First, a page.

Attorney General of Texas — Opinion.
May 29, 1998
DAN MORALES, Attorney General of Texas
William R. Archer III, M.D. Commissioner of Health Texas Department of Health 1100 West 49th Street Austin, Texas 78756-3199
Re: Whether the Texas Department of Health may allocate medicaid provider payments to satisfy a medicaid provider’s child-support obligation (RQ-1046)
Dear Commissioner Archer:
Human Resources Code section 32.036 stipulates that a medical assistance (medicaid) provider payment may be paid only to the service provider unless the provider has assigned the payment consistently with 42 U.S.C. § 1396a(a)(32). Under the federal law, a state may pay a medicaid provider’s assignee if the assignee is a governmental agency or if the assignment was established in accordance with a court order. You ask whether the Texas Department of Health (“TDH”) may “garnish” a service provider’s medicaid payment to satisfy the provider’s child-support obligation. By “garnish,” we understand you to mean “allocate” the payment in accordance with an assignment authorized by 42 U.S.C. § 1396a(a)(32). We conclude the Department of Health may withhold all or part of the payment if the provider has assigned medicaid payments to a governmental agency or if the assignment is established by or in accordance with a court order issued by a court of competent jurisdiction. We do not determine in any particular case whether payments have been assigned as Human Resources Code section 32.036(c) and 42 U.S.C. § 1396a(a)(32)(B) require.
We understand the TDH is the operating agency for the State’s medical assistance program. As such, the TDH pays service providers for medical assistance services rendered to medicaid recipients.
We conclude, in answer to your question, that Human Resources Code section 32.036 permits the TDH to withhold some or all of a medical assistance payment due a service provider to satisfy the provider’s child-support obligation if the assignment satisfies 42 U.S.C. § 1396a(a)(32)(B). Human Resources Code section 32.036
generally prohibits the assignment or garnishment of payments to medicaid providers, unless the assignment is permitted under 42 U.S.C. § 1396a(a)(32):
(a) Neither medical assistance nor payments to providers of medical assistance under this chapter are transferable or assignable at law or in equity.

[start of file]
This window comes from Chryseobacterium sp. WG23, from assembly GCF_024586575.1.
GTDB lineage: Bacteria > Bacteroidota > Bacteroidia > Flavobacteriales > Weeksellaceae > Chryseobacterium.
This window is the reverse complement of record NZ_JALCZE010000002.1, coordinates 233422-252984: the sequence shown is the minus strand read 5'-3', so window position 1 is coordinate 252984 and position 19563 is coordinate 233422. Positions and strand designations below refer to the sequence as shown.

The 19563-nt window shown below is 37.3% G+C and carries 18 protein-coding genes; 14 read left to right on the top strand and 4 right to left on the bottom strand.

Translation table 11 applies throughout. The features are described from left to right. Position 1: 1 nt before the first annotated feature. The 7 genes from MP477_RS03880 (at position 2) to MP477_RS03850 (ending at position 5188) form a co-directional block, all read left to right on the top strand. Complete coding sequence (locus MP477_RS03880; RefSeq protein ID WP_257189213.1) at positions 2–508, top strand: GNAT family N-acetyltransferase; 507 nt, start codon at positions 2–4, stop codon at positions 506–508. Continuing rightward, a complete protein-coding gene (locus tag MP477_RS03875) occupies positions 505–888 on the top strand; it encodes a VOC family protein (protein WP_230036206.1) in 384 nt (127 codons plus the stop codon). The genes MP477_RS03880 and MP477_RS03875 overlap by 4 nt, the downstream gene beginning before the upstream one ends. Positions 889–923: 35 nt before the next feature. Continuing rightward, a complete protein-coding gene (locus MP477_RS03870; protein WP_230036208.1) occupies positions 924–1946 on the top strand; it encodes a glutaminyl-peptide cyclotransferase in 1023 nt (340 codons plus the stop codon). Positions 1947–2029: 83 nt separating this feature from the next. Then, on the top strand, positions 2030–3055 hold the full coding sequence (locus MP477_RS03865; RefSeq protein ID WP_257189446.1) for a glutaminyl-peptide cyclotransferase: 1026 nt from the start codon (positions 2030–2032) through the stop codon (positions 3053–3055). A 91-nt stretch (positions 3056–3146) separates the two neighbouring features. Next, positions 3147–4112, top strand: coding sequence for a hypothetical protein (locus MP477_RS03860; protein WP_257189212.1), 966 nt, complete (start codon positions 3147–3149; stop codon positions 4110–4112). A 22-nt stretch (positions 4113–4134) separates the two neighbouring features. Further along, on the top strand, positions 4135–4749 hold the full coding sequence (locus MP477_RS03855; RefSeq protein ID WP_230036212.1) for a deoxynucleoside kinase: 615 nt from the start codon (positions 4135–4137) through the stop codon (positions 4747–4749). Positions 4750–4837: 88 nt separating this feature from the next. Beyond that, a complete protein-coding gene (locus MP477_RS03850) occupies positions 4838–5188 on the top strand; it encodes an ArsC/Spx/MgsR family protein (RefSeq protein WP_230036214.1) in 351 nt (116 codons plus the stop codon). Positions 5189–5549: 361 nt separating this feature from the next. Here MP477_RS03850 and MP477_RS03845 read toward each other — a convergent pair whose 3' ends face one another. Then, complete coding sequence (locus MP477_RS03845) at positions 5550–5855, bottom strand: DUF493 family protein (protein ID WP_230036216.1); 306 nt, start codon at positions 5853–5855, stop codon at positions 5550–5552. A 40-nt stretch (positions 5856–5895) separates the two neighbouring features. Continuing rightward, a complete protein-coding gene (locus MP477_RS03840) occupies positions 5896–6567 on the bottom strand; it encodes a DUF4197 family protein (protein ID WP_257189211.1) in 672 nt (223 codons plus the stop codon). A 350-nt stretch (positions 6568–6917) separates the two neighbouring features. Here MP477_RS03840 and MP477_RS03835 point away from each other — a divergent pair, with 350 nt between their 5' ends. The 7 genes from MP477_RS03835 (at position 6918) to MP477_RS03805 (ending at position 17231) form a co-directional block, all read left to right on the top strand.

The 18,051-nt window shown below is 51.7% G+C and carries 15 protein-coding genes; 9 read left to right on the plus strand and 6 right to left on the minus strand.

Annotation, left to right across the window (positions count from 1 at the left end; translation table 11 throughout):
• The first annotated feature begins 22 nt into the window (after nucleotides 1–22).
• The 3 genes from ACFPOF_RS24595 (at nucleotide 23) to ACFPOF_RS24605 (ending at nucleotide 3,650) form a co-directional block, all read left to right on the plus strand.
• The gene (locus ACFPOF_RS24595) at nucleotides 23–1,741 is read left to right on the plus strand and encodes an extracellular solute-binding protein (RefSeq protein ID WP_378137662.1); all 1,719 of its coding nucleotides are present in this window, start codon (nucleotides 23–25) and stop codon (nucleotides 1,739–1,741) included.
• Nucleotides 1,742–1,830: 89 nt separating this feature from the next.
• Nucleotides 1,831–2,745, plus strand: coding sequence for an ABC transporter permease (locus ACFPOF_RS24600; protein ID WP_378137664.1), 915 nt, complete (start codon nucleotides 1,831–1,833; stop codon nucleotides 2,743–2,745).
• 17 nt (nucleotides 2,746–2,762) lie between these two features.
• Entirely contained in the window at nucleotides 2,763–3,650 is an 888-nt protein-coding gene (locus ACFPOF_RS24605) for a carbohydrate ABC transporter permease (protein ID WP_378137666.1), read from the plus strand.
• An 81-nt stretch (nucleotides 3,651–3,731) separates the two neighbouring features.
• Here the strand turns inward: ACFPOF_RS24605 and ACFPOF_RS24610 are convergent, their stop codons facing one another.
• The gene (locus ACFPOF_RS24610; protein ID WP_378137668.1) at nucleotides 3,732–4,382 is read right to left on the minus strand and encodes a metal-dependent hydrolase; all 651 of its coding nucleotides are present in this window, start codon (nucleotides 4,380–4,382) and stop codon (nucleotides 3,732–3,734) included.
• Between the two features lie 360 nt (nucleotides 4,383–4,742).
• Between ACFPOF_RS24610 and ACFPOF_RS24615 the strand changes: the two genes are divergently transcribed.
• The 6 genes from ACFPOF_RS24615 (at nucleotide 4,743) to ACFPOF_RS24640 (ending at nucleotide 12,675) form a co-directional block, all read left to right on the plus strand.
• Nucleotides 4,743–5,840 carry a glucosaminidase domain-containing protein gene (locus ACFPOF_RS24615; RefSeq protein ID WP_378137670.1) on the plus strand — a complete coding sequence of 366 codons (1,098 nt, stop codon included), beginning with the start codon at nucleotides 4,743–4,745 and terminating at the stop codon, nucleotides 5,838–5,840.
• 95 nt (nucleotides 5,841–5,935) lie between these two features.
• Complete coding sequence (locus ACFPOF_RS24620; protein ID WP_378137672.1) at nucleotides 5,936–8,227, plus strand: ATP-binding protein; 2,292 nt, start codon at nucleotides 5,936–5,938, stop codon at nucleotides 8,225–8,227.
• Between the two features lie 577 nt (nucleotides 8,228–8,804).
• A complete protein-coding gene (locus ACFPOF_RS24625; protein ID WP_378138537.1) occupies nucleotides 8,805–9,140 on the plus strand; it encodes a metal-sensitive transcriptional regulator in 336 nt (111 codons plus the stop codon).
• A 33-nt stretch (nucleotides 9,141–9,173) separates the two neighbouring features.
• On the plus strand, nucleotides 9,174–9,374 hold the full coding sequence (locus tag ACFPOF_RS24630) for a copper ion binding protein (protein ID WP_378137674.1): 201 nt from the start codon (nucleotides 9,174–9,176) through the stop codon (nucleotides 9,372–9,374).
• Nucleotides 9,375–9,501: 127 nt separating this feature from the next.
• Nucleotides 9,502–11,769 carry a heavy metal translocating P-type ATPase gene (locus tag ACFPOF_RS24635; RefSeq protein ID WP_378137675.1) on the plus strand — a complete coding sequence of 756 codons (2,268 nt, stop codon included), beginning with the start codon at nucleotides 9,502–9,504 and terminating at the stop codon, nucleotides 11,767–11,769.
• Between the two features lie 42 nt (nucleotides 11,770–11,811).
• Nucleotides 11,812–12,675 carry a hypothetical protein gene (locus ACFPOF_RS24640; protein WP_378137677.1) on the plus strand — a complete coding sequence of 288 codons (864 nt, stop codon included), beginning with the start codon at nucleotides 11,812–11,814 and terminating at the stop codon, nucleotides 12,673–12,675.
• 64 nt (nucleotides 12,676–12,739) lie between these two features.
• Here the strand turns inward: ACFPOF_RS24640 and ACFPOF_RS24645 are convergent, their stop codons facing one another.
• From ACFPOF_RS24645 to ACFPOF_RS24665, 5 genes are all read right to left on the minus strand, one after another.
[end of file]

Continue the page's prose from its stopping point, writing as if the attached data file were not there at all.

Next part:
(b) No money paid or payable under the provisions of this chapter is subject to . . . garnishment . . . .
(c) This section does not apply to the extent that it conflicts with the Social Security Act (42 U.S.C. § 1396a(a)(32)).
The United States Code requires a state plan for medical assistance to permit the assignment of medicaid provider payments if the assignment is to a governmental agency or if a court order establishes or orders the assignment (or in other specific circumstances not relevant here):
A State plan for medical assistance must —
. . . .
(32) provide that no payment under the plan for any care or service provided to an individual shall be made to anyone other than such individual or the person or institution providing such care or service, under an assignment or power or attorney or otherwise; except that —
(A) . . . .
(B) nothing in this paragraph shall be construed (i) to prevent the making of such a payment in accordance with an assignment from the person or institution providing the care or service involved if such assignment is made to a governmental agency or entity or is established by or pursuant to the order of a court of competent jurisdiction, or (ii) . . . .
A state’s failure to permit assignments allowed by federal law may lead to the loss of federal funding.
The legislature added subsection (c) in 1997 to clear up an apparent conflict with 42 U.S.C. § 1396a(a)(32). Prior to the 1997 amendment, a court might apply section 32.036 and 42 U.S.C. § 1396a(a)(32) and reach conflicting results. In In re Missionary Baptist Foundation of America, Inc. v. First National Bank the United States Court of Appeals, Fifth Circuit, compared the pre-1997 version of Human Resources Code section 32.036 with 42 U.S.C. § 1396a(a)(32) and concluded that “cases decided under them could . . . come out differently, depending upon which applied.” According to the court, the state statute “is broader and more rigid in its prohibitions.” Arguably, before the 1997 amendment, Human Resources Code section 32.036
absolutely prohibited paying medicaid service provider payments to any assignee of the service provider. By contrast, 42 U.S.C. § 1396a(a)(32) permits payments to certain assignees. Since the 1997 amendment became effective, however, the state law comports with 42 U.S.C. § 1396a(a)(32).
Whether a particular transfer is an assignment that satisfies 42 U.S.C. § 1396a(a)(32)(B) is, of course, a fact question that cannot be resolved in the opinion process. The transfer first must be a valid assignment. If it is, the assignment must be either made to a governmental agency or entity or established by or in accordance with the order of a court of competent jurisdiction. In the case of child-support payments, for instance, the assignment may be to a governmental entity (the state’s Title IV-D agency or the “local registry”) or it may be established by or in accordance with an order of the court with jurisdiction over the child-support matter.
This result is entirely consistent with the purpose of the federal law. The United States Congress adopted what is now subdivision (32)(A) of 42 U.S.C. § 1396a(a) in 1972 and adopted the substance of what is now subdivision (32)(B) five years later. The House Interstate and Foreign Commerce Committee explained that the purpose of both the 1972 and 1977 amendments to the Social Security Act was to stop the assignment of medicaid receivables to “factoring” agencies, which purchased medicaid accounts receivable at a discount and allegedly sent the government inflated bills: